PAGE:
LOS ANGELES — There were bowling pins, bathrobes, white Russians, and even The Dude himself.
Jeff Bridges and his band performed Friday at Lebowski Fest, but Joel and Ethan Coen's 1998 campy crime comedy "The Big Lebowski" was still the night's biggest star.
Fans of the Raymond Chandler-flavored film filled the Wiltern Theater in midtown Los Angeles to capacity for the annual celebration of the cult classic, which has been staged around the country since 2002. The two-day festival continues Saturday with a costumed bowling party.
"It's the people here that are so awesome," said Steve Lewis, a veteran of seven Lebowski Fests. "It's a community."
The 37-year-old made his own Army dog tags to meticulously recreate one of John Goodman's costumes from the film. Lewis traveled to festivals in New York and Louisville with his friend J.D. Lloyd, who searched eBay to find the exact sweater Bridges wears in the film. ("That's a real Pendleton," Lewis said. "That was expensive.") Lloyd has been to 11 Lebowski Fests and estimates he's seen the film more than 100 times.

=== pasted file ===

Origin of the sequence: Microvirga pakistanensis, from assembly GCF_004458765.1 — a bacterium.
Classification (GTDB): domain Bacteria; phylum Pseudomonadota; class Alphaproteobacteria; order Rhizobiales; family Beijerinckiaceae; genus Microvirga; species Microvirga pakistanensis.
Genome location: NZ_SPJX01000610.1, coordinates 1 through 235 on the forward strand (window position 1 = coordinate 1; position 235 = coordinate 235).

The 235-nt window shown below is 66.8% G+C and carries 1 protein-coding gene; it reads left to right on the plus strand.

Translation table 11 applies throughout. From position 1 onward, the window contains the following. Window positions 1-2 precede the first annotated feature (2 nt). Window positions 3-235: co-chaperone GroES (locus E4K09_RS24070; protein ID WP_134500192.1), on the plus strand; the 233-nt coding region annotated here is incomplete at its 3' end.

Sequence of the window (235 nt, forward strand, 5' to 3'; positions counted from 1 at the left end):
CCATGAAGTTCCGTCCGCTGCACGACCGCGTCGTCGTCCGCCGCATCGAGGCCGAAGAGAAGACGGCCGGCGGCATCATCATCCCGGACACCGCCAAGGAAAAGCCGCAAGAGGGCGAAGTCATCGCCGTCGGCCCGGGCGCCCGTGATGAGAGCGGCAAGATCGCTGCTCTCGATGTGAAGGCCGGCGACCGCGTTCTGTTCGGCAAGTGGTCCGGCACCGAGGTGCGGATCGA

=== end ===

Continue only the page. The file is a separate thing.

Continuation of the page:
Matt Goforth, a bartender working the event in costume, said he'd been looking forward to the shift for six months.
"First of all, I knew it was going to be a good crowd. Second of all, it's a fantastic movie. Thirdly, Jeff Bridges' band is amazing," Goforth said. "It's fun. I've had my picture taken maybe 35 times. It's just a great atmosphere."
The Wiltern Theater was decorated with inflatable bowling pins and the drink menu featured white Russians — renamed Wiltern Caucasians, perhaps in political protest — "made with Ralphs half-and -half." The film opens with the Dude writing a check for 69 cents to buy half-and-half from a Ralphs supermarket to make his favorite cocktail.